When Lee Kuan Yew said, earlier this week, that he stood corrected over the remarks about Malays he made in the book Hard Truths, I thought to myself: That is the biggest sign of the People’s Action Party (PAP) getting election jitters yet.
As someone very proud of his candour and how far he’s come in life giving him the right to be frank, withdrawing what he’s said is no trifling matter. It could only have been because many in his party told him in the strongest possible terms that he risked losing a considerable number of Malay votes for the party.
What he said is not important now. How it was perceived is what counts. Lee’s remarks about Malays failing to integrate must have struck the Malay community as belittling the accommodations they feel they have made to Chinese-majority Singapore. It also reopens the thorny question of what integration should mean. Moreover, when Lee suggested that the community’s high regard for public piety is one of the stumbling blocks, it would have been perceived as throwing a challenge to their interpretation of Islam.
Like any minority community anywhere, Malay acceptance of their place in Singapore is an uneasy one. Under the surface, unresolved grievances lurk.
Yet even opposition party leaders have conceded that Malays give their votes to the PAP in greater proportion compared to other ethnic communities. It is one of the ruling party’s dependable vote banks. With a general election around the corner, Lee’s words potentially jeopardised this pillar of support for the party. That Lee felt compelled to withdraw his remarks indicated how serious the party assessed the problem to be.
Why are opposition parties unable to penetrate the Malay vote in any substantial way? Basically, our opposition parties draw from two wells of support, both slightly alien to Malays.
The first is the section of our society with economic grievances, which are expressed in various ways: for example, bread-and-butter issues, complaints about elitism, and xenophobia. There is a very long tradition of this, stretching all the way back to the British colonial period. Then, the primary movements for social equity were found in the unions and the Chinese-language schools, and the primary inspiration was socialism that was emerging in Asia, particularly China. Malays and Indians were among the unionists that took to the barricades, but throughout, there was always a Chinese flavour to this kind of opposition politics. This flavour was reinforced when the PAP government closed down Chinese-language schools and Nanyang University. Many of the same people who had economic grievances now found themselves with cultural/existential fears. This turn of events reinforced dissent, but at the same time, strengthened the Chinese dimension of dissent.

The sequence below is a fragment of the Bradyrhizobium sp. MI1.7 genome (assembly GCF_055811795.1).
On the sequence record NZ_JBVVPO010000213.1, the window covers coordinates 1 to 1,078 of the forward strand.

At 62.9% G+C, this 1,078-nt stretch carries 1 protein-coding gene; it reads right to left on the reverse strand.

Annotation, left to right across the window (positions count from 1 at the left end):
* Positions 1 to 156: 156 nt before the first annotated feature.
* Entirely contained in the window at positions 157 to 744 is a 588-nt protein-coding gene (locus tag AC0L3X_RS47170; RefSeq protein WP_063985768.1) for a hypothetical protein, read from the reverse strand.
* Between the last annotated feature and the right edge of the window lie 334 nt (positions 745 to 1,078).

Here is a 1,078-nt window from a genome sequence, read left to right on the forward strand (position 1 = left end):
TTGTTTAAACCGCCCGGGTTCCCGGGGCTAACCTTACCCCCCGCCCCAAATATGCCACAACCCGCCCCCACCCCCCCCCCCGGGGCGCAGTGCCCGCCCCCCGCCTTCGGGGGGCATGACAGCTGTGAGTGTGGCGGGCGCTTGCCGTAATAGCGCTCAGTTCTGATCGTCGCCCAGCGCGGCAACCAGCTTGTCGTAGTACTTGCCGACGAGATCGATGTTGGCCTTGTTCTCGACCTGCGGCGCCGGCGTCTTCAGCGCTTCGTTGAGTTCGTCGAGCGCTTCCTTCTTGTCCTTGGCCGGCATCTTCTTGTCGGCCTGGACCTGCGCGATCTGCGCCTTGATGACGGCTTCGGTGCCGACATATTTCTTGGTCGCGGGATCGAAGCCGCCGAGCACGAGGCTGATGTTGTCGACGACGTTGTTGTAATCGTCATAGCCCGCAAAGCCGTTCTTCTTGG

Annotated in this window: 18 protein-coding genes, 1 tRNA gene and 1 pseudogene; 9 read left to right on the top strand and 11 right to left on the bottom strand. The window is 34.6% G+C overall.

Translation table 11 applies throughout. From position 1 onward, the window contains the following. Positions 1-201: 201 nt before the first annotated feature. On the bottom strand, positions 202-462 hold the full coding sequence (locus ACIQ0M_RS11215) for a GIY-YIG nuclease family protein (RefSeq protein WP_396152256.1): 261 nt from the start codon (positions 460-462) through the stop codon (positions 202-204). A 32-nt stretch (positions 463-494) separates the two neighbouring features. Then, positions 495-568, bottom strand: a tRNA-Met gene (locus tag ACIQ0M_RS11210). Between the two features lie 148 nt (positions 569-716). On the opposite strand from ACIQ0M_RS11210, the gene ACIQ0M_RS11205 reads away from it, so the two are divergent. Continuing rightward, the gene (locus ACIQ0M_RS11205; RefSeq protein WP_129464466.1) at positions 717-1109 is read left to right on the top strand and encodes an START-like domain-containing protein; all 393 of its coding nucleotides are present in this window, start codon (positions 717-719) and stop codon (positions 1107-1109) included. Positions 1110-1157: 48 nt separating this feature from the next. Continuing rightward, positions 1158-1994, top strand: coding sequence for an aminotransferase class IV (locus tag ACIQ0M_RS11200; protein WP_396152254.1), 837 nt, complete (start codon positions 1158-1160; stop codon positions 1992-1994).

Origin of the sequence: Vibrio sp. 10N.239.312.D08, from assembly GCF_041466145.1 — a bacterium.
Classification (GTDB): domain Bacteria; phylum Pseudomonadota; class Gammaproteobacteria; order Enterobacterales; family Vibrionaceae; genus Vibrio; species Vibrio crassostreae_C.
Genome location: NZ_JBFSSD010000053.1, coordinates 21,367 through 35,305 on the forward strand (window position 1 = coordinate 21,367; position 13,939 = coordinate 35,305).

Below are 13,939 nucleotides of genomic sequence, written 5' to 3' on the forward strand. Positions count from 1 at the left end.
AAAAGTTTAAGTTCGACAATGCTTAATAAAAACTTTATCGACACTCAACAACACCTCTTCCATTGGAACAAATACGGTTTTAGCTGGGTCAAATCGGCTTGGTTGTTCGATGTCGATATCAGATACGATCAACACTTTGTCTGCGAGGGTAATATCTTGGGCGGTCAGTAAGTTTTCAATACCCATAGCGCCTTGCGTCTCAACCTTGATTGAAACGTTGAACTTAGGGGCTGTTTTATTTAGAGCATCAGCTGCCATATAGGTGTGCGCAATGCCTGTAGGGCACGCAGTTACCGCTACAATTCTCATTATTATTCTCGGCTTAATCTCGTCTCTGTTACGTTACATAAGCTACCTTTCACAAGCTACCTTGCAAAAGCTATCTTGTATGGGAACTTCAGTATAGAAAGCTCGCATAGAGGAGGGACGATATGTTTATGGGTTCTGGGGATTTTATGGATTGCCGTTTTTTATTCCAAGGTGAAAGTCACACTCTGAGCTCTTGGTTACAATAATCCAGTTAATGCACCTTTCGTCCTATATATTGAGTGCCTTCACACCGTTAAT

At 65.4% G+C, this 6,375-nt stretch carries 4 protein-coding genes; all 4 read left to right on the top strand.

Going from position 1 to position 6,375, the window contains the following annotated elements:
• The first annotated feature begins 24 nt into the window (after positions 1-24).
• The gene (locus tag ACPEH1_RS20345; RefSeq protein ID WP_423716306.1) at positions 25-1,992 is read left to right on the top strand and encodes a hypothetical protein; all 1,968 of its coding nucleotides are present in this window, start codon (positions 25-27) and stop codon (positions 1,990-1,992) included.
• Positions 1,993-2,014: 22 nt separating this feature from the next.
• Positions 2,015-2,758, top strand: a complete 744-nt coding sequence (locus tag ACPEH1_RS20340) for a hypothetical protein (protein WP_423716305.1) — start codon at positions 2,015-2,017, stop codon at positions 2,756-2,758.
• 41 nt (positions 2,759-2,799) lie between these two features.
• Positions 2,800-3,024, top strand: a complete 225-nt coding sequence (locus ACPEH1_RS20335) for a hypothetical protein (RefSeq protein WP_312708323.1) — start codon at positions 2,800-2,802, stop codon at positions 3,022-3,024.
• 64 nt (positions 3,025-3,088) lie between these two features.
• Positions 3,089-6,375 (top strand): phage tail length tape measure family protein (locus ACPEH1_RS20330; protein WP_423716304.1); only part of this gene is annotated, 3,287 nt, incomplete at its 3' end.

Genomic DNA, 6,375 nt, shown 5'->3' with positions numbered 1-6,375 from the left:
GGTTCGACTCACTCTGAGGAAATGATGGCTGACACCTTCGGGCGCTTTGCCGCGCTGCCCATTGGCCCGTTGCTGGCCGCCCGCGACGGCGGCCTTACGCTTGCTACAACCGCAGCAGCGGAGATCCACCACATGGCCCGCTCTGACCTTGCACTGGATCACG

It continues today in people’s perception of the Workers’ Party and the National Solidarity Party — that most of their top and middle leaders are more comfortable speaking in Mandarin and Chinese dialects to Chinese crowds. It should be no surprise that most Malays feel rather excluded from their messaging.
The second well of support for opposition politics are those with liberty grievances, which are usually cast in Western liberal terms. That being the case, it resonates most among those who are English-speaking and culturally westernised. Chiam See Tong tapped into this at the start of this career; those with long memory will recall that he first came to prominence campaigning in Cairnhill constituency, a westernised, middle-class area. Chiam, however lost this mantle long ago by his silence on liberty issues.The late J B Jeyaretnam and Chee Soon Juan are the successors, both identifiably English-speaking. Look at the supporters of Chee’s Singapore Democratic Party and Kenneth Jeyaretnam’s Reform Party (Kenneth is the elder son of J B) and it is obvious that the main language among them is English.